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No. of Recommendations: 55
End of life decisions are hugely personal with every answer having pros and cons. More importantly, there is no answer that will eliminate the suffering that comes with extreme old age.

Dad was an estate planning lawyer and he was the Commissioner of Accounts for the county in which I was raised. He helped the Episcopal church put together a bond issue for Westminster Canterbury, a high end ccrc with nice independent living cottages for vibrant young couples 55 and over who still wanted to drive and shop and go to theater, assisted living facilities for people who were still able to feed themselves and take walks and drive to town but were losing their ability to care for themselves, and a 'health center' for those who were nearing the end and could not care for themselves.

Mom and Dad bought a cottage at Westminster Canterbury when they were in their early 80's but still young and vibrant enough to drive, go to movies, eat out, and also enjoy the bridge games and other social activities that were offered. When Mom started to fall down a lot and lose her wits, they moved to the assisted living center where they could still participate in social activities.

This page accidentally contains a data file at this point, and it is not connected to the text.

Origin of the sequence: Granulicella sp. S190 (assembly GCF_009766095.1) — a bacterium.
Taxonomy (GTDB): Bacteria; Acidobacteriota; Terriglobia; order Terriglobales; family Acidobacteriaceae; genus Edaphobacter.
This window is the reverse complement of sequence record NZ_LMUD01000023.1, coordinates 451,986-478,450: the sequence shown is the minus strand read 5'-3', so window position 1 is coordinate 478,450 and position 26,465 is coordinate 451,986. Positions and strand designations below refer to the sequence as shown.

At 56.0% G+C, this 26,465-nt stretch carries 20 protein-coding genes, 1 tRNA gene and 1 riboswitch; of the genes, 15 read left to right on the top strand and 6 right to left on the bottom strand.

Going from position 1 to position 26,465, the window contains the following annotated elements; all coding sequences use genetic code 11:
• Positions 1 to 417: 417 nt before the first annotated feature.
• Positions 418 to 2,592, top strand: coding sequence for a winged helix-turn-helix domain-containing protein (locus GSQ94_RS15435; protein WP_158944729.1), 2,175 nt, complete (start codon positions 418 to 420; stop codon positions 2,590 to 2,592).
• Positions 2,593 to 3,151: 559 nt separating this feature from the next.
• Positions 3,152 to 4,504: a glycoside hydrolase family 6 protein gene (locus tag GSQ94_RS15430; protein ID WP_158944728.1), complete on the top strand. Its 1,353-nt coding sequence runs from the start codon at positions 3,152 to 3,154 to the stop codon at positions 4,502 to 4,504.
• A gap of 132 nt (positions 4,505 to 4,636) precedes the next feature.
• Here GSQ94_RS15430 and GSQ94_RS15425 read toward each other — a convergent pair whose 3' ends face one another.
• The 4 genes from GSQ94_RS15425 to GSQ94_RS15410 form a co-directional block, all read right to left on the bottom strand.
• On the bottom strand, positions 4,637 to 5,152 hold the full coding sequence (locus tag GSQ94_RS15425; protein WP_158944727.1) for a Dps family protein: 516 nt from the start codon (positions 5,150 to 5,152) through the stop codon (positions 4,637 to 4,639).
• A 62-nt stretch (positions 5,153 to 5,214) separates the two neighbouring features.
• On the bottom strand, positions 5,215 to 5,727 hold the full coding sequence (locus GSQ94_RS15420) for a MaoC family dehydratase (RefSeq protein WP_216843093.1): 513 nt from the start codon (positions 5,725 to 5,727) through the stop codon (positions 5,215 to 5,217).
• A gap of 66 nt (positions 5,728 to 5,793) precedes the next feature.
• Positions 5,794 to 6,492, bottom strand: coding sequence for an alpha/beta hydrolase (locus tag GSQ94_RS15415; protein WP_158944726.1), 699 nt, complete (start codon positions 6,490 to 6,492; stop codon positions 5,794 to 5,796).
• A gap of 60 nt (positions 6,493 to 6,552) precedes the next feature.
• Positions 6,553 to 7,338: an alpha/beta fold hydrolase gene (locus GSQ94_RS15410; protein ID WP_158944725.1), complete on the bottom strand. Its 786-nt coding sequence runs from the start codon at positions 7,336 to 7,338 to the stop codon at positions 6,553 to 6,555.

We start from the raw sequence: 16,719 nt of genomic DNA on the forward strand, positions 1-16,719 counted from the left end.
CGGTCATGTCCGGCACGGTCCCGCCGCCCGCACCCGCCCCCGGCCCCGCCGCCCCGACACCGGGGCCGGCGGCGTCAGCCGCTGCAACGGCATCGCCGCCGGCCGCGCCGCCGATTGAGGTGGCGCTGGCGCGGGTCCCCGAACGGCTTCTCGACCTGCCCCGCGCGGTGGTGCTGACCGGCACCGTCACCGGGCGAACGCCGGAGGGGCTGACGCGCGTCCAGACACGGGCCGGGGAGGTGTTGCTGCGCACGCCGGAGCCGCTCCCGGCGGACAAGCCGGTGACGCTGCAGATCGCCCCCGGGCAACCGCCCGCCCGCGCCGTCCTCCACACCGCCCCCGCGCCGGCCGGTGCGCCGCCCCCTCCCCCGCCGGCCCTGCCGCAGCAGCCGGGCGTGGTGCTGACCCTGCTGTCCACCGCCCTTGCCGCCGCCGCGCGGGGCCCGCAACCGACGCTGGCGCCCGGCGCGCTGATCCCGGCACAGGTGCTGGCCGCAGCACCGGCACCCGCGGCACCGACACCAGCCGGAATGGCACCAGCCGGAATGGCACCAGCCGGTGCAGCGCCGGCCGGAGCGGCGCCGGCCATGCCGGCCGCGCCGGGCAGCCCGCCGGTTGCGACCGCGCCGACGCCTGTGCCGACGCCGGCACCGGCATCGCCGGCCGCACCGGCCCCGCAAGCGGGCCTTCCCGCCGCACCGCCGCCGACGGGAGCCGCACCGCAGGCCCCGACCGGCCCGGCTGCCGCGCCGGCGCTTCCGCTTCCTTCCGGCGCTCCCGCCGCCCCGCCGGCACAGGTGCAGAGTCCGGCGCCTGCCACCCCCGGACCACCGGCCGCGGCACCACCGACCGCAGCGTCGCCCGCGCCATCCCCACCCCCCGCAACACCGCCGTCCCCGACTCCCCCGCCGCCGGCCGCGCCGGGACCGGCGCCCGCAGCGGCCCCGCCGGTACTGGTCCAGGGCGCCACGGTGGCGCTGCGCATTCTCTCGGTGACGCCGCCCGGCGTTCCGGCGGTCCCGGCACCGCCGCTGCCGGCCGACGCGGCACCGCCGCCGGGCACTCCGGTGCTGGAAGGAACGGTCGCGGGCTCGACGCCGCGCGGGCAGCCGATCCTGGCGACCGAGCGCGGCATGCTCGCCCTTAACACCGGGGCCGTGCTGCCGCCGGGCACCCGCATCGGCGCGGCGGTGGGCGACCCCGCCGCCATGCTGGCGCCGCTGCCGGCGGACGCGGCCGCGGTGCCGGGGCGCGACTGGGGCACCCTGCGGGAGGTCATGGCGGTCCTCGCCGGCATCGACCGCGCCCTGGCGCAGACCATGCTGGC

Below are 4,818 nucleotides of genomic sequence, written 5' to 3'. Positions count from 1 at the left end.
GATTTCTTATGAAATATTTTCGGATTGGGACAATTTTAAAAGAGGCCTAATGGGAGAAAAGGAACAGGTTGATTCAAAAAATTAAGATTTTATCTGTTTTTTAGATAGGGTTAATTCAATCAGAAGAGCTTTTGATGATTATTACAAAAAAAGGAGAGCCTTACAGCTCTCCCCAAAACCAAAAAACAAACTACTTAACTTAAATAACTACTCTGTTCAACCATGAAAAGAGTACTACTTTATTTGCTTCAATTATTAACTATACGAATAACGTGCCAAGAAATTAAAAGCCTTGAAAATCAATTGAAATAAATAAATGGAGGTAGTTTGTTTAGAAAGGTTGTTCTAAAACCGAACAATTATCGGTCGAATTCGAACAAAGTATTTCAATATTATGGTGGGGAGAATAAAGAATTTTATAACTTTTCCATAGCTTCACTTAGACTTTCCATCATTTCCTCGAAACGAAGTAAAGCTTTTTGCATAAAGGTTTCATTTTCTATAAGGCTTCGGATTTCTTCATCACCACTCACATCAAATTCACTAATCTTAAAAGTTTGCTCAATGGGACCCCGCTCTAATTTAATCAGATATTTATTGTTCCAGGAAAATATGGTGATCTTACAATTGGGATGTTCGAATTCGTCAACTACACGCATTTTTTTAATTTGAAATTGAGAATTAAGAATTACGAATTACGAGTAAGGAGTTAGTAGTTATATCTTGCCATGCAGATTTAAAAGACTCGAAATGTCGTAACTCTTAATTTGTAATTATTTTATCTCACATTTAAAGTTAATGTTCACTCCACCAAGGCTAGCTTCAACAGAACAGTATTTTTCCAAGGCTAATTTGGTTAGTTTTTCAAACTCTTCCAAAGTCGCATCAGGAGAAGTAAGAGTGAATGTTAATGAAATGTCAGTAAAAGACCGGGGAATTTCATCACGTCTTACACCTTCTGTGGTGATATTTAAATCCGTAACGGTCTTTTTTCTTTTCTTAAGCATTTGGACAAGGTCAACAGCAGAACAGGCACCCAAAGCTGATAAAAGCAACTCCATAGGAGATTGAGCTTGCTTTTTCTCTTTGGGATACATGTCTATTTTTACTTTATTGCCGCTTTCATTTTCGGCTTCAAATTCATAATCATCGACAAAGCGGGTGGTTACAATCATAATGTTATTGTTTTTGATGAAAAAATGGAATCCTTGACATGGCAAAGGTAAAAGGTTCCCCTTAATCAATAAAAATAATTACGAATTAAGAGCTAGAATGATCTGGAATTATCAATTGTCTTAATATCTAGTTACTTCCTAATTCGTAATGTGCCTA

They went downhill fast after that. Mom lost her wits due to dementia that was caused by a combination of cardiovascular blockages and injuries from falls. Even the finest nursing homes make prisoners of their patients who are at risk of falling in part because the children of those people who are risk of falling are all too quick to blame the home for each and every fall.

In any event, Dad was 90 when Mom died. Dementia set in. He woke up every day and wailing and crying, "somebody help me" asking for "Jo" (Mom). Nobody could console him. After a lifetime worthy of a Viking saga - raised on a dirt farm, served in WWII, earned a law degree with the help of the GI bill, etc. - the last three years were awful.

And no amount of planning could change that.
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